• 3) Letting go of control. We unconsciously try to control our social anxiety with self help techniques rather than surrendering the need to control first. Drop efforts and agendas designed to change others and learn to live in the moment and go with the flow. Especially though a careful study of Steps One Two and Three of the Social Phobics Anonymous / Social Anxiety Anonymous 12 Step program we learn how to make vital progress with this core social anxiety-causing issue.
  • 4) Taking a larger view and expressing this in actions towards others. Don’t just look for what’s in this for you. Make kindness and even little acts of help (service or support) to your fellow social anxiety sufferers a part of your life. Kindness to others, especially when we help people with Social Anxiety, reflexively triggers self-kindness, something that social phobia sufferers are distinctly lacking. Focus on service or being helpful (in healthy ways) when dealing with non social anxiety sufferers as well. This will increase your self-confidence and release you from excessive self-consciousness. Consistently making efforts (on a daily basis) that help others can help to end the cycle of self obsession that fuels social anxiety– and is the best way to preserve the recovery gains that one has already made. This need not be excessively time consuming, yet can pay us back many times over in hours and days with reduced social anxiety.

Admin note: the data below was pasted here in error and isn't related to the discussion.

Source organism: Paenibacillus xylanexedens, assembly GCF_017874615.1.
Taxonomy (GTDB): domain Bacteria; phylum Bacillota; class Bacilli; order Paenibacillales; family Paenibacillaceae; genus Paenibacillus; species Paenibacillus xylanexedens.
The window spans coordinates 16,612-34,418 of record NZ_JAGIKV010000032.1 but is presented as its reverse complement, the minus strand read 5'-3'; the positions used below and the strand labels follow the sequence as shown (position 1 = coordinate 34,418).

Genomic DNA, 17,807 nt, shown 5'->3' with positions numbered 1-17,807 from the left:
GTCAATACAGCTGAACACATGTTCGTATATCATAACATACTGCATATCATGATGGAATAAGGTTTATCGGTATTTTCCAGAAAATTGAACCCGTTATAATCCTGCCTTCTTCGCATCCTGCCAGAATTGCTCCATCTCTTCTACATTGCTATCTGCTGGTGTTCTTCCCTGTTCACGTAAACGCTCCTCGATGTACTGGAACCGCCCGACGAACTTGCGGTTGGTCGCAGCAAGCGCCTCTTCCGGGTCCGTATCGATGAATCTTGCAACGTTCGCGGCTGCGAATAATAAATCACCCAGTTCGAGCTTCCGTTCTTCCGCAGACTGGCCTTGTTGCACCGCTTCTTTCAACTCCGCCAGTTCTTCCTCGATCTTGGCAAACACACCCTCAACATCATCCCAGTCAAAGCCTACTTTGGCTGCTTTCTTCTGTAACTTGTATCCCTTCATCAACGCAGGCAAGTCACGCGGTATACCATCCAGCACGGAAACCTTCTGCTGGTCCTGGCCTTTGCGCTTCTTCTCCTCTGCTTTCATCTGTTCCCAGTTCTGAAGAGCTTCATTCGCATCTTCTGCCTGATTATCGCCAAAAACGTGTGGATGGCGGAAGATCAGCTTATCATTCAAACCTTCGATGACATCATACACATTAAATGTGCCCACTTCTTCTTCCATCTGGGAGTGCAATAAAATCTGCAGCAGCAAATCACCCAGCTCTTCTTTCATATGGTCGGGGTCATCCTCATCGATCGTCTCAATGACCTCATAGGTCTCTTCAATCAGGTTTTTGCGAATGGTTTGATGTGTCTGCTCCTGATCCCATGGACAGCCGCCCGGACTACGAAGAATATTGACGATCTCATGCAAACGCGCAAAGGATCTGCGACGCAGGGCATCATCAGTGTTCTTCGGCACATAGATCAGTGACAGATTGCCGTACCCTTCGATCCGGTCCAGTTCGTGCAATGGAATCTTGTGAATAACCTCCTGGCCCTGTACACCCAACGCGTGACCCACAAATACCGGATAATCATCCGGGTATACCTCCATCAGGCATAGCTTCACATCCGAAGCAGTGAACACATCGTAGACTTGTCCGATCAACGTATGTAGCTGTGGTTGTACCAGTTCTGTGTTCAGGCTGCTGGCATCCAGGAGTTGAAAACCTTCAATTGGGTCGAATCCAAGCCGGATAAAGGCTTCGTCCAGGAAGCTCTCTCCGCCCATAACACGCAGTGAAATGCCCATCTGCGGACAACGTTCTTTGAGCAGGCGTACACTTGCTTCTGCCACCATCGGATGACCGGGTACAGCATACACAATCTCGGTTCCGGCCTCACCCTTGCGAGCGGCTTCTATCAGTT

• 5) Honoring and being true to yourself. Learn to accept yourself in totality and with unconditional love. Listen to your inner voice and try to live more according to it. Allow yourself to dream in detail about the life you really want. Set boundaries with others when needed. Speak up and even stand up for yourself when needed. Be who you really are and live the life that you really want rather than living according to what your anxiety wants or what others want. Anyone of these things undertaken alone can help a little, but all of these things taken together can help social anxiety enormously.